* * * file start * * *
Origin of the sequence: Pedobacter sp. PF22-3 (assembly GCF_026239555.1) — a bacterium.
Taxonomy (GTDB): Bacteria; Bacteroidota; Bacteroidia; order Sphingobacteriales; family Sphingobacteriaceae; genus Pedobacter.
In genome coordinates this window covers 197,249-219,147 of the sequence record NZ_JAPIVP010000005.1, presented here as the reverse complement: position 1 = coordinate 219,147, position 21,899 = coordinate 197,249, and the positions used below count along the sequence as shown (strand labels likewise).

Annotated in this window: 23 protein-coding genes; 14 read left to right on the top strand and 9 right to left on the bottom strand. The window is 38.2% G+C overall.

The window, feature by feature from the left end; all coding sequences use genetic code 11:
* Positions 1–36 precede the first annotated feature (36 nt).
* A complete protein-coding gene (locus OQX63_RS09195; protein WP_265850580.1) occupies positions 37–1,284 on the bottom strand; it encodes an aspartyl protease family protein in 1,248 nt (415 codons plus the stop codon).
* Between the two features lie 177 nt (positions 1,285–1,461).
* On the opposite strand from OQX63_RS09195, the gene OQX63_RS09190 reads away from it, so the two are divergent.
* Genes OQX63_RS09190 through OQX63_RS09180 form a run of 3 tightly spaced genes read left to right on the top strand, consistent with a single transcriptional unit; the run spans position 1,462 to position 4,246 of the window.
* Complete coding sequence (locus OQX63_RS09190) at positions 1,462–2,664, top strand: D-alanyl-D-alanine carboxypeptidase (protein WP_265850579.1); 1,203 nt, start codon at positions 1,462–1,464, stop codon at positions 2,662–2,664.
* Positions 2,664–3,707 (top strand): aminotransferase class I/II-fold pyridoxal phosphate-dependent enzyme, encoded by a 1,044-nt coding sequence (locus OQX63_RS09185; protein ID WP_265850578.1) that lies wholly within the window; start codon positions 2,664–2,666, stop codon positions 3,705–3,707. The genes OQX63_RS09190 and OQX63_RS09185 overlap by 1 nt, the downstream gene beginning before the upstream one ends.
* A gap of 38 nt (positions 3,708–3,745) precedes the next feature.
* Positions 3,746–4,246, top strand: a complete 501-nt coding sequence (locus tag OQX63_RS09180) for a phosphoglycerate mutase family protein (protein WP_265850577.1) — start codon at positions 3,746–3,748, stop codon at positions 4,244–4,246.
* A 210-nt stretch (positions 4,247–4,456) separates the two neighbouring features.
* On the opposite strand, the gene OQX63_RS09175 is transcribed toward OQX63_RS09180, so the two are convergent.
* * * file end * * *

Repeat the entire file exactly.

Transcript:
Origin of the sequence: Pedobacter sp. PF22-3 (assembly GCF_026239555.1) — a bacterium.
Taxonomy (GTDB): Bacteria; Bacteroidota; Bacteroidia; order Sphingobacteriales; family Sphingobacteriaceae; genus Pedobacter.
In genome coordinates this window covers 197,249-219,147 of the sequence record NZ_JAPIVP010000005.1, presented here as the reverse complement: position 1 = coordinate 219,147, position 21,899 = coordinate 197,249, and the positions used below count along the sequence as shown (strand labels likewise).

Annotated in this window: 23 protein-coding genes; 14 read left to right on the top strand and 9 right to left on the bottom strand. The window is 38.2% G+C overall.

The window, feature by feature from the left end; all coding sequences use genetic code 11:
* Positions 1–36 precede the first annotated feature (36 nt).
* A complete protein-coding gene (locus OQX63_RS09195; protein WP_265850580.1) occupies positions 37–1,284 on the bottom strand; it encodes an aspartyl protease family protein in 1,248 nt (415 codons plus the stop codon).
* Between the two features lie 177 nt (positions 1,285–1,461).
* On the opposite strand from OQX63_RS09195, the gene OQX63_RS09190 reads away from it, so the two are divergent.
* Genes OQX63_RS09190 through OQX63_RS09180 form a run of 3 tightly spaced genes read left to right on the top strand, consistent with a single transcriptional unit; the run spans position 1,462 to position 4,246 of the window.
* Complete coding sequence (locus OQX63_RS09190) at positions 1,462–2,664, top strand: D-alanyl-D-alanine carboxypeptidase (protein WP_265850579.1); 1,203 nt, start codon at positions 1,462–1,464, stop codon at positions 2,662–2,664.
* Positions 2,664–3,707 (top strand): aminotransferase class I/II-fold pyridoxal phosphate-dependent enzyme, encoded by a 1,044-nt coding sequence (locus OQX63_RS09185; protein ID WP_265850578.1) that lies wholly within the window; start codon positions 2,664–2,666, stop codon positions 3,705–3,707. The genes OQX63_RS09190 and OQX63_RS09185 overlap by 1 nt, the downstream gene beginning before the upstream one ends.
* A gap of 38 nt (positions 3,708–3,745) precedes the next feature.
* Positions 3,746–4,246, top strand: a complete 501-nt coding sequence (locus tag OQX63_RS09180) for a phosphoglycerate mutase family protein (protein WP_265850577.1) — start codon at positions 3,746–3,748, stop codon at positions 4,244–4,246.
* A 210-nt stretch (positions 4,247–4,456) separates the two neighbouring features.
* On the opposite strand, the gene OQX63_RS09175 is transcribed toward OQX63_RS09180, so the two are convergent.